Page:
Harvard’s Science and Cooking Class returns, chocolate on the menu again

In the fall of 2010, Harvard’s School of Engineering and Applied Sciences (SEAS) and the Alícia Foundation debuted a new general education class called Science and Cooking: From Haute Cuisine to Soft Matter Science. The subject matter was incredibly popular — approximately 700 undergraduates lotteried for 300 spots and hundreds of local citizens attended the crowded public lectures. The course itself became a celebrity of sorts in the press. The good news is that this year, they’re doing it all again. Science and Cooking is back for a second semester with another rocking list of famous lecturers.

Class instructors Professor David Weitz and Preceptor Pia Sörensen definitely have their priorities straight, as with only thirteen lecture slots available they have managed to fit in an entire evening devoted to chocolate. On Monday, September 19, 2011, at 7pm, speaker Ramon Morató of Aula Chocovic will present a lecture entitled “The Many Faces of Chocolate.”

Click here for more information on the class. As detailed on the course website, evening lectures are open to the general public and are also made available for viewing on iTunes U and YouTube.

As an observer from Harvard’s social sciences and humanities flank, I was thrilled by several things about the first installment of Science and Cooking. First, the class was designed as a collaboration amongst a diverse group of people and organizations — faculty and graduate student teaching staff, some of the world’s best known chefs and food science experts, educational institutions, local businesses, and undergraduate learners. Second, the class incorporated a hands-on lab component that took lecturing, reading, and abstract thinking about science and cooking into real world observation and experimentation. Third, the evening lectures were open to the general public. (This turned out to be tricky because interest was high and space was limited, but the problem was quickly solved when lecture videos were put online for all to see. This year, the course has also found a bigger lecture hall.). “Now this is how learning should happen!” I cheered.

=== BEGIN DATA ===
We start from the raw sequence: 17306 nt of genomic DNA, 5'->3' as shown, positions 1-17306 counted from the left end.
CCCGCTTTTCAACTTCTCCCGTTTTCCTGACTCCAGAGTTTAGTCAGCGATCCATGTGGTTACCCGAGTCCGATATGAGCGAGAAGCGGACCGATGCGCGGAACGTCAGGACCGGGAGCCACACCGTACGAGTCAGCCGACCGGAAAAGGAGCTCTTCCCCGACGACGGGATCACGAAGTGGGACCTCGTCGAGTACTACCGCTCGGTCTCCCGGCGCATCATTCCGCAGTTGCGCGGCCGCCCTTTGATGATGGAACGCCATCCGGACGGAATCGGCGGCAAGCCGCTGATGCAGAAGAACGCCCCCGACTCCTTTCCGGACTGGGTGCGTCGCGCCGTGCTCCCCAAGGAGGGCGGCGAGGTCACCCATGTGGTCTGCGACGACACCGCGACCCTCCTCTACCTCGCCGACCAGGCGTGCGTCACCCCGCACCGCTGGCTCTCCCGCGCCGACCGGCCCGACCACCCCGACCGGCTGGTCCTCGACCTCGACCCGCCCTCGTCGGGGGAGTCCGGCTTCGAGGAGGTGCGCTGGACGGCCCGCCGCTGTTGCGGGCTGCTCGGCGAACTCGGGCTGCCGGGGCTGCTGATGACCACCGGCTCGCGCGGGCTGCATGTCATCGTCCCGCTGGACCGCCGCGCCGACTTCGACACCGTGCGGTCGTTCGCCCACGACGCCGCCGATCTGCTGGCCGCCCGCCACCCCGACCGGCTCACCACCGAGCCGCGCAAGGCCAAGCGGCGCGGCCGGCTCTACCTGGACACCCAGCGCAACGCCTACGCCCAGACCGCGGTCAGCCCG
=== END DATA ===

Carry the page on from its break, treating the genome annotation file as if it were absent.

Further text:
Of course, being from said social sciences and humanities flank, I was all the while asking silent questions of the class, some casually critical. Why are so many of the chefs for this class European/Caucasian? Why are so many of them male? Whose cooking is this class about? Is modernist cuisine perhaps over represented? Could this type of class even be offered elsewhere (without the brand, the $$$, the snazzy PR)? Will students be introduced to the environmental science that affects the food that they will ultimately cook? Or the health and nutrition science that will in many ways define their quality of life? Or even the social science that could help them to understand the people and cultural traditions involved at every stage of science and cooking? Hmmm…

I could go on and on, but really, who asked me anyway? One class can’t actively teach everything all at once. The related issues that concern me actually came up over and over again on their own – audience members and students asked about them and, while the occasional lecturer balked at the idea of getting political in a science class, many responded passionately and were enthusiastic to share their knowledge and opinions. A number of my former students who took Science and Cooking approached me in one-on-one meetings to chat about the class and how it related to what we had studied together. Once again, I was thrilled. A successful learning experience encourages curiosity in students to further investigate their world. As food studies become more prominent on college campuses, more classes addressing these issues are being developed and offered. Science and Cooking is a very important step along the way; it serves as a jumping off point for many other discussions, and it has undoubtedly inspired me and countless others to dream big about food and education.

Happily for us chocolate lovers, two of the lectures last year dealt with chocolate and they are available to watch online. Enjoy!

  • White House pastry chef Bill Yosses presented a lecture entitled “Brain Candy: How Desserts Slow the Passage of Time,” on October 28, 2010. Yosses’ engaging lecture takes viewers through the making of chocolate mousse, sharing lots of useful chocolate science notes and even a few tidbits about the chocolate preferences of the First Couple.

  • Enric Rovira, the Barcelona-based chocolatier, presented a lecture entitled “Heat, Temperature and Chocolate,” on November 12, 2010. While Rovira’s lecture does not go into great scientific detail, it does give an overview of his gorgeous line of chocolates and his collaboration with chocolate maker Claudio Corallo.


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    Bittersweet Notes is an open source research project on chocolate, culture, and the politics of food. I invite you to join me as I explore the story of chocolate and the life stories of those involved with chocolate at its many stages of production and consumption.

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